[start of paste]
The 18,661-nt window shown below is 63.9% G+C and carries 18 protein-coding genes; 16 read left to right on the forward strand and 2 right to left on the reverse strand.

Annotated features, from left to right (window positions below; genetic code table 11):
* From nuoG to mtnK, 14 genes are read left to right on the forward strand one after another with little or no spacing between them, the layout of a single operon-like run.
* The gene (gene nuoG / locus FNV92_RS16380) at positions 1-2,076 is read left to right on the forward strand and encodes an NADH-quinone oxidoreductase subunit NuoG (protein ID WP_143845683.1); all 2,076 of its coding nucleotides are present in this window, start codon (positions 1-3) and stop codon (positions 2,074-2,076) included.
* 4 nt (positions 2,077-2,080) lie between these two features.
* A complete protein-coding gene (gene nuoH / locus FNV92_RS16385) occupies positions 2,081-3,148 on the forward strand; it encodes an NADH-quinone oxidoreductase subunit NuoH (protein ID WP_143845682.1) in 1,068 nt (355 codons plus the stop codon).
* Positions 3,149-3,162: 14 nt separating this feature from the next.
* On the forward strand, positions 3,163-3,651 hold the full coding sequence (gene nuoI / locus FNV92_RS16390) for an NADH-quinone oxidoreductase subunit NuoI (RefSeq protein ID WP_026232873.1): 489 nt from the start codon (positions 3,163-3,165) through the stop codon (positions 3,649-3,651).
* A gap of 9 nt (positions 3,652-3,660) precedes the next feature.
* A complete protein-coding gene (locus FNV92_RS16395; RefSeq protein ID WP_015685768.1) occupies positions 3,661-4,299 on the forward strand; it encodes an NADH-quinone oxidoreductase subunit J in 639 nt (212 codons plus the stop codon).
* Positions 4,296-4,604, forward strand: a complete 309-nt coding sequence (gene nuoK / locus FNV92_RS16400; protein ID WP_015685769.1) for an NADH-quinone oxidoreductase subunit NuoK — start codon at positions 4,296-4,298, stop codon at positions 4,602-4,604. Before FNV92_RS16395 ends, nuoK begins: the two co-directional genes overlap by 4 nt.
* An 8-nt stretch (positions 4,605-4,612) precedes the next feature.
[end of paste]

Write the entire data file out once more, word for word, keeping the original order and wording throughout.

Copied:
The 18,661-nt window shown below is 63.9% G+C and carries 18 protein-coding genes; 16 read left to right on the forward strand and 2 right to left on the reverse strand.

Annotated features, from left to right (window positions below; genetic code table 11):
* From nuoG to mtnK, 14 genes are read left to right on the forward strand one after another with little or no spacing between them, the layout of a single operon-like run.
* The gene (gene nuoG / locus FNV92_RS16380) at positions 1-2,076 is read left to right on the forward strand and encodes an NADH-quinone oxidoreductase subunit NuoG (protein ID WP_143845683.1); all 2,076 of its coding nucleotides are present in this window, start codon (positions 1-3) and stop codon (positions 2,074-2,076) included.
* 4 nt (positions 2,077-2,080) lie between these two features.
* A complete protein-coding gene (gene nuoH / locus FNV92_RS16385) occupies positions 2,081-3,148 on the forward strand; it encodes an NADH-quinone oxidoreductase subunit NuoH (protein ID WP_143845682.1) in 1,068 nt (355 codons plus the stop codon).
* Positions 3,149-3,162: 14 nt separating this feature from the next.
* On the forward strand, positions 3,163-3,651 hold the full coding sequence (gene nuoI / locus FNV92_RS16390) for an NADH-quinone oxidoreductase subunit NuoI (RefSeq protein ID WP_026232873.1): 489 nt from the start codon (positions 3,163-3,165) through the stop codon (positions 3,649-3,651).
* A gap of 9 nt (positions 3,652-3,660) precedes the next feature.
* A complete protein-coding gene (locus FNV92_RS16395; RefSeq protein ID WP_015685768.1) occupies positions 3,661-4,299 on the forward strand; it encodes an NADH-quinone oxidoreductase subunit J in 639 nt (212 codons plus the stop codon).
* Positions 4,296-4,604, forward strand: a complete 309-nt coding sequence (gene nuoK / locus FNV92_RS16400; protein ID WP_015685769.1) for an NADH-quinone oxidoreductase subunit NuoK — start codon at positions 4,296-4,298, stop codon at positions 4,602-4,604. Before FNV92_RS16395 ends, nuoK begins: the two co-directional genes overlap by 4 nt.
* An 8-nt stretch (positions 4,605-4,612) precedes the next feature.